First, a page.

Sunday, September 13, 2009



Assalamu Alaikum wa Rahmitullahu wa Barakatu,

In the Name of Allah, the Most Beneficent, Most Merciful. I thank and praise the One who has gifted us with a perfect religion, transmitted through the best of angels, upon the best of His creation, Mohammed ibn Abdullah (peace and blessings upon him).

In light of recent tensions arising from some sections of the community regarding our family’s decision to make public the situation regarding the expulsion of my daughter Sarrah from Al-Taqwa College, I feel compelled to explain that our motives for doing so were in no way intended to disparage this great religion of ours, nor bring the Muslims into disrepute, but rather was an attempt to highlight the injustices that have been prevalent in this entire saga.

It is an undeniable fact that elements of bullying occur within every school, irrespective of the faith and creed that the school has been founded on. On August 19th of this year, my two daughters, Sarrah and Sumaya, were expelled and suspended respectively for doing essentially what Islam demands of them: standing up for a fellow student who was being bullied and oppressed. It is narrated that the Prophet (peace and blessings be upon him) ordered the Muslims to help their fellow Muslims, whether they were oppressed or were the perpetrators of the oppression. As a consequence of the stand that they took for their fellow sister-in-Islam, a melee eventually erupted amongst 60 of the students. It is important to note that my daughters did not instigate the altercation; rather, they were forced into it when they themselves became targets of the same bullies that they had dared stand up to.

The School initially advised my daughters to stay home for their own safety until investigations were made into the incident. On the 25th of August, the School met with us to inform us of their decision to immediately expel my Year 11 daughter, Sarrah, and to suspend my Year 8 daughter for a period of two weeks. This decision was made without prior meetings or any form of consultation whatsoever with us as the parents, and despite an exemplary discipline record for both girls. The following day, both my wife and I approached the principal, Mr. Omar Hallak, requesting clarification of the reasons upon which their decision was based, and with a plea to take into consideration our concerns. The principal requested that such complaints and requests be put in writing. On the 28th of August, we received a letter from the School confirming that the expulsion and suspension of Sarrah and Sumaya would stand, that their decision was final, and would not be changed, based on the School Policy, which ironically they themselves were in breach of, as the School’s Student Diary clearly sets out the punishment for a physical fight as 2 days suspension.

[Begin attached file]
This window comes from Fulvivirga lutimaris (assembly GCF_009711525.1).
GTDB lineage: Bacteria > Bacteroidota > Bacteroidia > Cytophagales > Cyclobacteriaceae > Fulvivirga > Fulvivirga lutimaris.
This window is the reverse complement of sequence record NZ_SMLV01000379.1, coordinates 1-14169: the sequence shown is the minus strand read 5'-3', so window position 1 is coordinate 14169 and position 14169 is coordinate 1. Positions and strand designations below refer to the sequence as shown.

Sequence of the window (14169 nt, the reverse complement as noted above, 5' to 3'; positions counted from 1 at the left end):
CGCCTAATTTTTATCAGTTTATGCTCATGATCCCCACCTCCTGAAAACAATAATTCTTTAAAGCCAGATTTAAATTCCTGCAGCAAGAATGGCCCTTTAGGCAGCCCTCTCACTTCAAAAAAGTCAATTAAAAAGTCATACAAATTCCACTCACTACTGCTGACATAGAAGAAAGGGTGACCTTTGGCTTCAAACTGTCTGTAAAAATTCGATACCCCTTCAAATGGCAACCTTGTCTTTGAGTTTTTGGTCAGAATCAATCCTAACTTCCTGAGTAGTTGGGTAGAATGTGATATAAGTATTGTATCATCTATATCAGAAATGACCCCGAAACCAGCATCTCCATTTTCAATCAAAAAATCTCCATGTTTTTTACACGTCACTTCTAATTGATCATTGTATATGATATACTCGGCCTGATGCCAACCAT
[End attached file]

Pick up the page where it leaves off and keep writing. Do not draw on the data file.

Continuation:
For three long weeks, we repetitively requested to meet with the School board to discuss their issues and to voice our concerns, but the school repeatedly ignored us, with one of the coordinators claiming they had no time to address our issue. The School repeatedly failed to respond to my letters in a professional or effective manner. Consequently, having exhausted every avenue in the pursuit of mediation, and with Sarrah’s academic future in peril, as parents we took the only step left to us in approaching the media.

We want it made clear to the Muslim community that this action was in no way a calculated attack on Islam, or forming an alliance with “the kuffar” against the School, as many have claimed. This action was based on the premise that erroneous unjust actions by Schools should not just be ignored or swept away because those in charge are Muslim. When mistakes are made that infringe upon the rights of others, it should not be immune from criticism because of its religious background. At no point whatsoever did we use the media to launch personal attacks against the School or its administrators, and yet the school principal and Sheikh Abu Hamza Samir El-Mohtadi decided to use the Mosque as a platform to attack those “foolish” people who went to the media. Mr. Hallak calling us “Liars” and Sheikh Abu Hamza referred to us as those who “look up, spit in the sky, and it comes right back at them”. If we are liars as the School claims, then why did the school dodge the media instead of coming out and defending their decision, which they claim to be right and in accordance with school polices?

It is unfortunate that some believe we should have stayed quiet and turned a blind eye on the wrong for the sake of the Muslim community. On many occasions the Prophet Mohammad (peace and blessings be upon him) was called upon by the non-Muslims to be a judge between the disputes that they had against Muslims. He judged fairly, sometimes judging against the Muslim. He didn’t think that such judgments would tarnish the image of Islam; rather, it was a proof of how fundamentally crucial justice is for the well being of society.

Your brother in Islam,

Hasan Alshakshir